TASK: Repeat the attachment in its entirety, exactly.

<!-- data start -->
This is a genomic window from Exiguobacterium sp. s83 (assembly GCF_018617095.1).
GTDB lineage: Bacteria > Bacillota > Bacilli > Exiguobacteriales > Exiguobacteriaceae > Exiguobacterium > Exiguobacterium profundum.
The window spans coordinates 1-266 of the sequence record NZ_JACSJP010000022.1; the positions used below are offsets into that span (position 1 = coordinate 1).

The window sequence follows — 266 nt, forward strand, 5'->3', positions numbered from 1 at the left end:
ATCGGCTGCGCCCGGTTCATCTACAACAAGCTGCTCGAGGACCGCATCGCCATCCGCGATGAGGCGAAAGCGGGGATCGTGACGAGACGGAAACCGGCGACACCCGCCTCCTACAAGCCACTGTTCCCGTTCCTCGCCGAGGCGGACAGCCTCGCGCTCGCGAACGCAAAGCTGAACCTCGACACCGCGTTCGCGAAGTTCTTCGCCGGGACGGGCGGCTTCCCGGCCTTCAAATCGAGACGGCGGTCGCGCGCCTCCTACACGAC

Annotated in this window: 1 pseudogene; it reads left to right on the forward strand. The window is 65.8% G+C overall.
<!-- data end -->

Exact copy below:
This is a genomic window from Exiguobacterium sp. s83 (assembly GCF_018617095.1).
GTDB lineage: Bacteria > Bacillota > Bacilli > Exiguobacteriales > Exiguobacteriaceae > Exiguobacterium > Exiguobacterium profundum.
The window spans coordinates 1-266 of the sequence record NZ_JACSJP010000022.1; the positions used below are offsets into that span (position 1 = coordinate 1).

The window sequence follows — 266 nt, forward strand, 5'->3', positions numbered from 1 at the left end:
ATCGGCTGCGCCCGGTTCATCTACAACAAGCTGCTCGAGGACCGCATCGCCATCCGCGATGAGGCGAAAGCGGGGATCGTGACGAGACGGAAACCGGCGACACCCGCCTCCTACAAGCCACTGTTCCCGTTCCTCGCCGAGGCGGACAGCCTCGCGCTCGCGAACGCAAAGCTGAACCTCGACACCGCGTTCGCGAAGTTCTTCGCCGGGACGGGCGGCTTCCCGGCCTTCAAATCGAGACGGCGGTCGCGCGCCTCCTACACGAC

Annotated in this window: 1 pseudogene; it reads left to right on the forward strand. The window is 65.8% G+C overall.